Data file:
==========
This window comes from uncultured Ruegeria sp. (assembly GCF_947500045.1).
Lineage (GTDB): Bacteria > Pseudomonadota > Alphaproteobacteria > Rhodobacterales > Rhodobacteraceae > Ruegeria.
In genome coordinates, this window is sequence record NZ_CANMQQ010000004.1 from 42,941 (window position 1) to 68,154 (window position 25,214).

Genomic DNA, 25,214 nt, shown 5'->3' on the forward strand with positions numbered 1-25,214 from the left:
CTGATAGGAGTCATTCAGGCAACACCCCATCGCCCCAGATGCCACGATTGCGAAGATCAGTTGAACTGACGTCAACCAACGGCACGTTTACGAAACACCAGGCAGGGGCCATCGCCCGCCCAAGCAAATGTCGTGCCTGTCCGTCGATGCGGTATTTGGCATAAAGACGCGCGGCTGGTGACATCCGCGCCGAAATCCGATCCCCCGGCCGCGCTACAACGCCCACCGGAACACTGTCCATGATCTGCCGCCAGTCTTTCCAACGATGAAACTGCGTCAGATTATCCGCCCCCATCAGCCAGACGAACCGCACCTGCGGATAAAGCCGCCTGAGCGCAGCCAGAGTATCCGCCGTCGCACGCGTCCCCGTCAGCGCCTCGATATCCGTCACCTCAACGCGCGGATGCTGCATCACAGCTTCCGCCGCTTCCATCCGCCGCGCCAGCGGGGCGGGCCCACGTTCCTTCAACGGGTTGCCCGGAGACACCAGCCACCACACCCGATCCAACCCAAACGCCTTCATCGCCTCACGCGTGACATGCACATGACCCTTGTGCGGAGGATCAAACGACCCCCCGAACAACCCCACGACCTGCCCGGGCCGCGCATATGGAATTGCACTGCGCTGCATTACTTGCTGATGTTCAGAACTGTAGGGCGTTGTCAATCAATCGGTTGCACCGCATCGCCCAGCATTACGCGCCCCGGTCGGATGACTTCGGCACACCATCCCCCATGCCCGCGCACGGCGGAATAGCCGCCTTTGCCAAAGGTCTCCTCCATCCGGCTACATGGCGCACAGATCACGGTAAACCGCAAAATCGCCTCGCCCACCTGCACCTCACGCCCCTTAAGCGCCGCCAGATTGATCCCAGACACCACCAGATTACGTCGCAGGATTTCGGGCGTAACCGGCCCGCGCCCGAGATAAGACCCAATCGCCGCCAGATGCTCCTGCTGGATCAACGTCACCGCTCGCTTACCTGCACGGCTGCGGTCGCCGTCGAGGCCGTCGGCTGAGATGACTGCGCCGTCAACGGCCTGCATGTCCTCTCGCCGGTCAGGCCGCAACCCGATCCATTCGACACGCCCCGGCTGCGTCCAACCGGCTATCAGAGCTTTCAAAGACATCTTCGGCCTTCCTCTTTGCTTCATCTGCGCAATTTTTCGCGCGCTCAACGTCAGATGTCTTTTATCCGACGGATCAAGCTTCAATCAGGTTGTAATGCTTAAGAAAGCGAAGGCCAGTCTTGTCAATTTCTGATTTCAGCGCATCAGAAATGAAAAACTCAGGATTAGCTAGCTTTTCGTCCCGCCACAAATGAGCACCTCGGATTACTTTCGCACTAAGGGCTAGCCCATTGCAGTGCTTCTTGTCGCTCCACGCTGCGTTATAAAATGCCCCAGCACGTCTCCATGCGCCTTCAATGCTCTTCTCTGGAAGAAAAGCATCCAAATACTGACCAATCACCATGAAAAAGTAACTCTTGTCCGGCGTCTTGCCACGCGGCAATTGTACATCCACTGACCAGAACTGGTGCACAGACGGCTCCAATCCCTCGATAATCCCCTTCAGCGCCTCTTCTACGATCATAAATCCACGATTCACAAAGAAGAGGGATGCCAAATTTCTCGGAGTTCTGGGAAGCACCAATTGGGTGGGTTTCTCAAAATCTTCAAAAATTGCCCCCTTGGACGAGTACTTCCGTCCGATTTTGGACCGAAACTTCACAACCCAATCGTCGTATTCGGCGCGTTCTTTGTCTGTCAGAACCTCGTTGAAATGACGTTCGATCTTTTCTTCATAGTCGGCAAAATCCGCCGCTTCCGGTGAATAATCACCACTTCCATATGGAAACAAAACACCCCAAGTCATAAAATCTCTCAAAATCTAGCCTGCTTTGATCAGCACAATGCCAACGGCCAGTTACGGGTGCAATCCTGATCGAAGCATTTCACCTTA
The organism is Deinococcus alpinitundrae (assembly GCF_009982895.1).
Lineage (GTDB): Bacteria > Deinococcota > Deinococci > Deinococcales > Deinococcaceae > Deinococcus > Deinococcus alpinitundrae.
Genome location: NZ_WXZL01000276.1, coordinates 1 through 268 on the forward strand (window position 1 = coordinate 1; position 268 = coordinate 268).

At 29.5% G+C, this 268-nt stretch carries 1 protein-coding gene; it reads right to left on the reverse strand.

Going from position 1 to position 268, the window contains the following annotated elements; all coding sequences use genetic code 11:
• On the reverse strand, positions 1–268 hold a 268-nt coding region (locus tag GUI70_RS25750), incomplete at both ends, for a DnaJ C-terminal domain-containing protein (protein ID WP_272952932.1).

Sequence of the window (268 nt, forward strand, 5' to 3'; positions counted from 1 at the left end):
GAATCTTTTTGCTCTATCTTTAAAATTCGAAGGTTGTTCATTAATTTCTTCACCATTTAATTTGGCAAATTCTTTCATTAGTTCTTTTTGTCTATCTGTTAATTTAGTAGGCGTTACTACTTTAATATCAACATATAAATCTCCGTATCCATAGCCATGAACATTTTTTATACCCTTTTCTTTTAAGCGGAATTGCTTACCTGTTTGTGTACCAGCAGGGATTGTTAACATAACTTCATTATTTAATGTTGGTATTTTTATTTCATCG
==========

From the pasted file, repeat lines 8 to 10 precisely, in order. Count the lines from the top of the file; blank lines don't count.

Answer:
Genome location: NZ_WXZL01000276.1, coordinates 1 through 268 on the forward strand (window position 1 = coordinate 1; position 268 = coordinate 268).

At 29.5% G+C, this 268-nt stretch carries 1 protein-coding gene; it reads right to left on the reverse strand.

Going from position 1 to position 268, the window contains the following annotated elements; all coding sequences use genetic code 11: